System.Runtime.GCSettings.IsServerGC,
                System.Runtime.GCSettings.LatencyMode);

            MegaCache cache = new MegaCache();
            cache.Fill(50000, 500);

            while (true)
            {
                Stopwatch sw = Stopwatch.StartNew();
                GC.Collect();
                long ms = sw.ElapsedMilliseconds;

                long bytes = GC.GetTotalMemory(false);

                Console.WriteLine(
                    string.Format("Gen2 collections: {0,2} - Memory usage: {1,4}mb, GC time: {2,4}ms",
                    GC.CollectionCount(2),
                    bytes / (1024 * 1024),
                    ms));

                // Pause a moment to not spam console
                Thread.Sleep(500);

                // Cache will be optimized away in release builds if not referenced somewhere
                GC.KeepAlive(cache);
            }
        }
    }
}

Running this program we get the following result:

image

We can see that the first garbage collection took 2.5 seconds and from then on it is pretty stable just below 1.4 seconds.  The cache uses 4.2GB of memory, which is a lot, but not unrealistic.  I’ve worked on projects caching such amounts of data in C#.  But back to the timings.  1.4 seconds is an unacceptably long stall for a low latency application and this is just static data.  In a live environment the garbage collector would have even more work.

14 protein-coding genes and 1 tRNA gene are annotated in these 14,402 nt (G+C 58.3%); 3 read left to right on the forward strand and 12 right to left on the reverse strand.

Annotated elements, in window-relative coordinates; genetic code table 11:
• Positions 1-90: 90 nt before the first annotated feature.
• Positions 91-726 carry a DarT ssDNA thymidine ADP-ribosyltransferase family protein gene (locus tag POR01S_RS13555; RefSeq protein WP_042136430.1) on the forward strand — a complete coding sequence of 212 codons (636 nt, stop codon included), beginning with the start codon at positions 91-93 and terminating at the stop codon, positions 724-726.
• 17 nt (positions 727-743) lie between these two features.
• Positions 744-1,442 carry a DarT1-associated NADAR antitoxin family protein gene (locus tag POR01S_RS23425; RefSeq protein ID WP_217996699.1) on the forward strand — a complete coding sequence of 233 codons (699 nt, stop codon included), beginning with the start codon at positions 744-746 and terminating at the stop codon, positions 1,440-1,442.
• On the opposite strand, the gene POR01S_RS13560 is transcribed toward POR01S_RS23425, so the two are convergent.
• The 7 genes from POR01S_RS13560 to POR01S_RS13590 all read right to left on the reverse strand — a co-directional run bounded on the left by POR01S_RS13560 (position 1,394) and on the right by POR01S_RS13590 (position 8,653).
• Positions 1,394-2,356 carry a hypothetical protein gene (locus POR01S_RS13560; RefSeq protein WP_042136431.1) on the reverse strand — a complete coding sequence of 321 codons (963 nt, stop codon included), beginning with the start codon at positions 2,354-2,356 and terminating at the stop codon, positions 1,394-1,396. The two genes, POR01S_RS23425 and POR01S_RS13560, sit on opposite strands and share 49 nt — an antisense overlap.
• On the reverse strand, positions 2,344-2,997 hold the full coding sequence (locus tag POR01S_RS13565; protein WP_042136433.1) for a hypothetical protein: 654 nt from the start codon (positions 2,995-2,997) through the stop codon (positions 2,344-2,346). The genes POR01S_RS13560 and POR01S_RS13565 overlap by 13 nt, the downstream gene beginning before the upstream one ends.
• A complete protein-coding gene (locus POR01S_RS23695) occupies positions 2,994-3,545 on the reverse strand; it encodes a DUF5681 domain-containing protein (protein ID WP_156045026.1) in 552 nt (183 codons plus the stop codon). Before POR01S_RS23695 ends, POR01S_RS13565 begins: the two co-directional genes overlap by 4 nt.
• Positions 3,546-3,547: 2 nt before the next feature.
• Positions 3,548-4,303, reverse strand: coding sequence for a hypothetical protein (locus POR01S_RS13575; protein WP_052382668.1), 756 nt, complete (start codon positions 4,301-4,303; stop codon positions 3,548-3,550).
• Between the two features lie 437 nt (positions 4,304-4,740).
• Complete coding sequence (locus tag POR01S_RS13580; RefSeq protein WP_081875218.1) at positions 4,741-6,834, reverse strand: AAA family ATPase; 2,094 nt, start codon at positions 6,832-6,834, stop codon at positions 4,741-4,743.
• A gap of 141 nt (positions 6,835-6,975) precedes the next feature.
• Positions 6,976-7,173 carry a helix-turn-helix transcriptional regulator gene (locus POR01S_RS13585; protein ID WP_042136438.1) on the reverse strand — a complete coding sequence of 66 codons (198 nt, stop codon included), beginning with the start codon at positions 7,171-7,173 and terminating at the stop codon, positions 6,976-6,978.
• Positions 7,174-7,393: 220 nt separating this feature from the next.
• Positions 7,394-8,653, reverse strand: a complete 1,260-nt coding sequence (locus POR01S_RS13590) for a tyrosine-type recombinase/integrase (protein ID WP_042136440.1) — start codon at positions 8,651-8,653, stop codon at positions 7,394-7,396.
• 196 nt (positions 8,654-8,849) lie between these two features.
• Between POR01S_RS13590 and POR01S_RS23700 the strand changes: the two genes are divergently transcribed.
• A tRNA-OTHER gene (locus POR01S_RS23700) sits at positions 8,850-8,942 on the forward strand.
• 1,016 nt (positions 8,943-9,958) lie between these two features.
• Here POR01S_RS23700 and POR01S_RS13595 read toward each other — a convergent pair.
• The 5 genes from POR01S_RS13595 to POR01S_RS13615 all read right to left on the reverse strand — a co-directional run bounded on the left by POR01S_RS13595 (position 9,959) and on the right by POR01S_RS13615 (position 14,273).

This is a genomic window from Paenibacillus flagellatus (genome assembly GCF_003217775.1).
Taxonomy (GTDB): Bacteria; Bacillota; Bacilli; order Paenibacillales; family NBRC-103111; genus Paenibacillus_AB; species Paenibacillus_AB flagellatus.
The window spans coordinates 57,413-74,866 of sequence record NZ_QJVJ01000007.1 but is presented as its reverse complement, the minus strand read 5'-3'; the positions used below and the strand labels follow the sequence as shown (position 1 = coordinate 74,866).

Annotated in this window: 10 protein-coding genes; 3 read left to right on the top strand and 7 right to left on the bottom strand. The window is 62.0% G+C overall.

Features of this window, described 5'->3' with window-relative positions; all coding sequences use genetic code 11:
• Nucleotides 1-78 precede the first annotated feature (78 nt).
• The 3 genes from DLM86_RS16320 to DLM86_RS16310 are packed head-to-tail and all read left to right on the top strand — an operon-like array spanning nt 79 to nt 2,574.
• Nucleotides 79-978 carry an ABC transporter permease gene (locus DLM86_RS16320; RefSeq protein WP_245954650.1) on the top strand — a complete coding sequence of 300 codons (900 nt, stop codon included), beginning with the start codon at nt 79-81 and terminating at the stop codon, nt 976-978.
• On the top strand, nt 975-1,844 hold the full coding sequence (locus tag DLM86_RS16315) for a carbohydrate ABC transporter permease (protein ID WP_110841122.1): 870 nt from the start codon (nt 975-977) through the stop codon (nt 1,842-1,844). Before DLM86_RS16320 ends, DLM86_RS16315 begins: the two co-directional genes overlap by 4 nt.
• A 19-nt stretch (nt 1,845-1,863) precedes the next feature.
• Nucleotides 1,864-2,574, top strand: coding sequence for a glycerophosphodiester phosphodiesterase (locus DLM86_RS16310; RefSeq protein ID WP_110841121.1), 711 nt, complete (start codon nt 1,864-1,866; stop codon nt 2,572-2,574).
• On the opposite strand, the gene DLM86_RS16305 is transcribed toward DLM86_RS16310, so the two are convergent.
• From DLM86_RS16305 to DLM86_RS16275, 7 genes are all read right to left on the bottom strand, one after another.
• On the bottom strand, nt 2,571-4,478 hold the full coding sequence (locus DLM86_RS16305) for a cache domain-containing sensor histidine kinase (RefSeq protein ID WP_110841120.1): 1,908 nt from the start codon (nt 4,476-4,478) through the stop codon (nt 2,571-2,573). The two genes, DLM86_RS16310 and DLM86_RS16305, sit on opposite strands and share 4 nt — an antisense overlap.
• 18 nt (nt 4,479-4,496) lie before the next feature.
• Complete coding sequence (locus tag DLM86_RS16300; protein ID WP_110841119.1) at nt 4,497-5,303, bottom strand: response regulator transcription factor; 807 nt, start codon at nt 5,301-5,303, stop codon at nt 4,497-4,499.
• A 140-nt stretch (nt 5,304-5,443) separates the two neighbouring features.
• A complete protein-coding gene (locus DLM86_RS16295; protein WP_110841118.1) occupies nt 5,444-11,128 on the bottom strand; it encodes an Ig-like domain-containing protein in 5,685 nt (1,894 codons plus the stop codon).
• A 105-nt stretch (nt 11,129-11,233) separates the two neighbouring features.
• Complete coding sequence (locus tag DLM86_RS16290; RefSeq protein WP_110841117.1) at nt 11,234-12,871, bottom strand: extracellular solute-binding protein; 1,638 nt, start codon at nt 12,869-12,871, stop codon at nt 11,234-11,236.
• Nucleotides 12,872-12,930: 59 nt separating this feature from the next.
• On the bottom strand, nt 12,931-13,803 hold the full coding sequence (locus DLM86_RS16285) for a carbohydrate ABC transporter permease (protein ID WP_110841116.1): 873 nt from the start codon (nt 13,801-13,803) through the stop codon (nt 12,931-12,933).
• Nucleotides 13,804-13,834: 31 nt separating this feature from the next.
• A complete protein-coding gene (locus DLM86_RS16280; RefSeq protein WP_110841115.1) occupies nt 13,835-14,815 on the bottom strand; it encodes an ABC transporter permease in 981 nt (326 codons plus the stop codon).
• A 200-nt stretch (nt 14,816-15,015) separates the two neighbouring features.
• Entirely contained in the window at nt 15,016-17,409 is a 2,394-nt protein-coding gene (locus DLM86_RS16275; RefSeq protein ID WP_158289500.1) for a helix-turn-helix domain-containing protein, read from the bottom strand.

Enter the struct

So we have a problem.  What can we do about it?  If we change the class Price to be a struct instead a class, and run the test program again, we get the following result:

public struct Price
{
    public double val1 { get; internal set; }
    public double val2 { get; internal set; }
    public double val3 { get; internal set; }
    public double val4 { get; internal set; }
    public double val5 { get; internal set; }
    public double val6 { get; internal set; }
    public double val7 { get; internal set; }
    public double val8 { get; internal set; }
}

image

There are two major differences.  First, the memory usage is much lower.  This is because the Bid and Ask lists are now one big contiguous block of memory (each) due to struct being a value type, instead of being lists of references to objects allocated elsewhere.  So that is nice, but not the important part.

The garbage collection now takes  ~20-50 ms, instead of 1.4 seconds.  That is on average 40 times faster.

The reason is quite simple.  When the garbage collector reaches the Bid and Ask lists it knows their types and thus it knows that Price is a value type only containing other value types (doubles).  So it doesn’t need to go through them all and look for references to other objects, since there cannot be any.  So instead of scanning through 50000 instruments x (2 x 500 Prices) = 50 mill. objects, it is just 50000 instruments x 2 lists = 100K objects.

A heed of warning

Now, before you go and change all your classes to struct, make sure that you understand the implications of using a value type instead of a reference type and why immutable value types are a good idea.  There is a good read on StackOverFlow and another one on Eric Lippert’s blog.

- 00sharp